Comparison of prediction performance of BRF and RF at the Australian coast

We assess the accuracy of balanced random forest in areas where seagrass-absence is predicted and juxtapose it against the CAMRIS dataset. We acknowledge the time lag between the two datasets and that we are investigating areas where absence is predicted where the CAMRIS dataset indicates seagrass presence. In all of the results below, we train BRF and RF on the entire ACEAS dataset. We compared our predictions against CAMRIS for all study areas except Joseph Bonaparte Gulf that falls outside of the CAMRIS dataset's coverage.

Hervey BAY and Fraser Island

We first focus on Hervey Bay and Fraser Island, where strong spatial variability of seagrass habitats exist. The disparity in seagrass habitat suitability between Hervey Bay and Fraser Island has been reported (Lee Long et al. 1993). Accurate prediction of seagrass presence-absence in such areas indicates that a balanced random forest does capture spatial variability in seagrass occurrence. BRF and RF predictions from the ACEAS dataset are overlain on CAMRIS seagrass polygons in Fig. 12.

Fig. 12
figure 12

Seagrass presence-absence predicted using balanced random forest (above) and random forest (below) between Hervey Bay and Fraser Island. Basemap courtesy of Esri Ocean Basemap and its partners

Locations where seagrass presence-absence is predicted from the ACEAS dataset using BRF, does not contradict seagrass polygons given by CAMRIS. BRF models the absence of seagrass at higher depths, where RF predicts the presence of seagrass indiscriminately. Note that random forest predicted the entire area as seagrass presence, including the shore of Fraser Island. Absence prediction is in 95% agreement with the CAMRIS data, with only a single location inside CAMRIS presence polygon predicted as an absence.

Coast of Far North Queensland

Seagrasses in North Queensland's shores are reported to exist at shallow depths, highest biomass existing at depths 2–6 m (Coles et al. 1987). BRF trained on ACEAS data is utilized to predict seagrass presence-absence in this area, and the result is mapped in Fig. 13.

Fig. 13
figure 13

Seagrass presence-absence predicted using balanced random forest (above) and random forest (below) between Princess Charlotte Bay and Cooktown. Basemap courtesy of Esri Ocean Basemap and its partners

BRF model predicts the absence of seagrass at depths exceeding 20 m, supporting the findings from a previous study conducted in the area (Rasheed et al. 2016) (Fig. 13). Note that SRTM 30 was the most important variable for BRF. Thus the impact of depth on seagrass absence was readily captured at this location. Random forest predicted only seagrass occurrence for the data, violating the previous observations reported in the literature (Rasheed et al. 2016). CAMRIS presence polygons are patchy for this study area, and only two localized spots are identified with the presence of seagrass near Cooktown. A similar trend is observed in BRF, with the absence locations predicted in high numbers in the southern section of the study area near Cooktown.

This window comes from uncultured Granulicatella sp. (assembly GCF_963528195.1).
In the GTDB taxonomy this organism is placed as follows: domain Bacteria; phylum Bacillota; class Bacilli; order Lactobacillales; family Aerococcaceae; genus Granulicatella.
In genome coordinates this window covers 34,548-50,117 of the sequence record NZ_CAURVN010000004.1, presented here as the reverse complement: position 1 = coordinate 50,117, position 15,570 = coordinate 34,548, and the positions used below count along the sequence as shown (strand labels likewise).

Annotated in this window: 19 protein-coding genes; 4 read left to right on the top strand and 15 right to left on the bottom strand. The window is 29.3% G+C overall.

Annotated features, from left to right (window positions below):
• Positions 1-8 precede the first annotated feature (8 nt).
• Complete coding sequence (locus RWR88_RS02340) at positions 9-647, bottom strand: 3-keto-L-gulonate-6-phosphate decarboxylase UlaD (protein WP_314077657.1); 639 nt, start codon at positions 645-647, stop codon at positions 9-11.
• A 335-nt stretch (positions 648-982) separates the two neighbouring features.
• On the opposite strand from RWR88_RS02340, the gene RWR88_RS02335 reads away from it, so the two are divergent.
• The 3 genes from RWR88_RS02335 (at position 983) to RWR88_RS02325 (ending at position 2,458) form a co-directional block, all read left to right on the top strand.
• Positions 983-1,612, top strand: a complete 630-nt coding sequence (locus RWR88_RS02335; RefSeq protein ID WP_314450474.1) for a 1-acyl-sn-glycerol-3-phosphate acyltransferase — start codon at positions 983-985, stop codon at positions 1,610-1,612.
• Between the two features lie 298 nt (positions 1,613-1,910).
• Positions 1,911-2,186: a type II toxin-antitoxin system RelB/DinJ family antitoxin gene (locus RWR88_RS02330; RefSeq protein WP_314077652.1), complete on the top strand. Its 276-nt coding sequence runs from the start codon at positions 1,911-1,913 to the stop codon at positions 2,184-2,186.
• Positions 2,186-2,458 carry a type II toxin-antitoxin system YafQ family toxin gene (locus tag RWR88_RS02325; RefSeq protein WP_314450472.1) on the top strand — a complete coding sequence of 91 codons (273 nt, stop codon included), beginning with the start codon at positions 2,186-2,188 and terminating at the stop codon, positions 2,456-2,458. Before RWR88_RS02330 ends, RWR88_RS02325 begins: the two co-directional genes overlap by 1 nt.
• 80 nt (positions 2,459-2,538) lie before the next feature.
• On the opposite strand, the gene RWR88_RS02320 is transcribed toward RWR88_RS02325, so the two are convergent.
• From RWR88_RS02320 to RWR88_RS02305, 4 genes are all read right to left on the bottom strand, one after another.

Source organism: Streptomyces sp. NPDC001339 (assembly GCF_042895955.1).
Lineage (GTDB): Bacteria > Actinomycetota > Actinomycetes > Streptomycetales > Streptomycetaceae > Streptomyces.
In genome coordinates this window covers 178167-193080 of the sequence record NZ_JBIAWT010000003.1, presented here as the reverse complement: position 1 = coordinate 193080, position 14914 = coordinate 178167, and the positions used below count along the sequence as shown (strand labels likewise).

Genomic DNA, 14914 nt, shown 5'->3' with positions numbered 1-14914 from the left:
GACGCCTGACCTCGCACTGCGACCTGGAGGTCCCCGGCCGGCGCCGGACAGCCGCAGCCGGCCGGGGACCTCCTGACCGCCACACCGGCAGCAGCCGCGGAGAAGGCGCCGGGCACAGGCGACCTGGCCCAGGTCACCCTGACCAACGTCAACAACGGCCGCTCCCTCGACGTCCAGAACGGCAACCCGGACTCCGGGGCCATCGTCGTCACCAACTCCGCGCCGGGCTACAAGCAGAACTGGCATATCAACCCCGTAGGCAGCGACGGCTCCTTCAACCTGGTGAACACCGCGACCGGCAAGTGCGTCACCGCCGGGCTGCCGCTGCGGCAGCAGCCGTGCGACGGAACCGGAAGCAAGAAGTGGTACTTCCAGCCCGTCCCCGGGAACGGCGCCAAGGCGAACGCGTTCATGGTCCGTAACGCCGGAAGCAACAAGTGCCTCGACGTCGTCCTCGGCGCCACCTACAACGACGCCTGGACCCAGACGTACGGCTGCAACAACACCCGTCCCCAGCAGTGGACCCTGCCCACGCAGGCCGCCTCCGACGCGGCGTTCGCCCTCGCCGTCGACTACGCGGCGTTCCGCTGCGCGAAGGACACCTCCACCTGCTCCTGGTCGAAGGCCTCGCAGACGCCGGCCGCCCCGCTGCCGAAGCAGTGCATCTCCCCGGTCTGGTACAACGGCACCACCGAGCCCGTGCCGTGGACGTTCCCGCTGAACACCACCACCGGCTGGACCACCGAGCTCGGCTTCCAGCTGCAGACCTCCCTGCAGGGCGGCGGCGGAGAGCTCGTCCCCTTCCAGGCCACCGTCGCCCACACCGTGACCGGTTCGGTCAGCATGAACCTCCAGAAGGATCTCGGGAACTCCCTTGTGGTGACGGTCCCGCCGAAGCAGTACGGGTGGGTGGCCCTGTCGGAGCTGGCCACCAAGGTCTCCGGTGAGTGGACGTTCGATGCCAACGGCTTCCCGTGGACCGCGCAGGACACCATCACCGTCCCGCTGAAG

Joseph Bonaparte Gulf (JGB)

Lastly, we compare seagrass-presence absence from Joseph Bonaparte Gulf (JBG). CAMRIS data does not contain seagrass occurrence polygons for this area. JBG is an example of the importance of accurate SDMs because neither ACEAS nor CAMRIS contains data in this region. Delineating seagrass species is crucial for preservation due to oil and gas exploration and production proposals in this area.

An updated report of seagrass beds for this area (Przeslawski et al. 2011) will be used to investigate discrepancies between balanced random forest and random forest outputs. Seagrass presence-absence predictions from both methods are depicted in Fig. 14.

Fig. 14
figure 14

Seagrass presence-absence predicted using balanced random forest (above) and random forest (below) for eastern Joseph Bonaparte Gulf (JBG). Basemap courtesy of Esri Ocean Basemap and its partners

Seagrass patches in the Eastern JBG coast are reported in the following areas: King Shoals, Medusa Banks, Howland Shoals, Emu Reefs (Przeslawski et al. 2011; RPS 2009). King Shoal is identified with seagrass presence with both models. Medusa Banks, Howland Shoals, and Emu Reefs are modeled as seagrass absence by RF, but it is modeled as a presence by BRF. Predictions of the balanced random forest also follow empirical evidence regarding the optimal depths for seagrass presence. Note that balanced random forest defines suitable habitats for seagrass near the shore, whereas random forest predicts absence at these locations.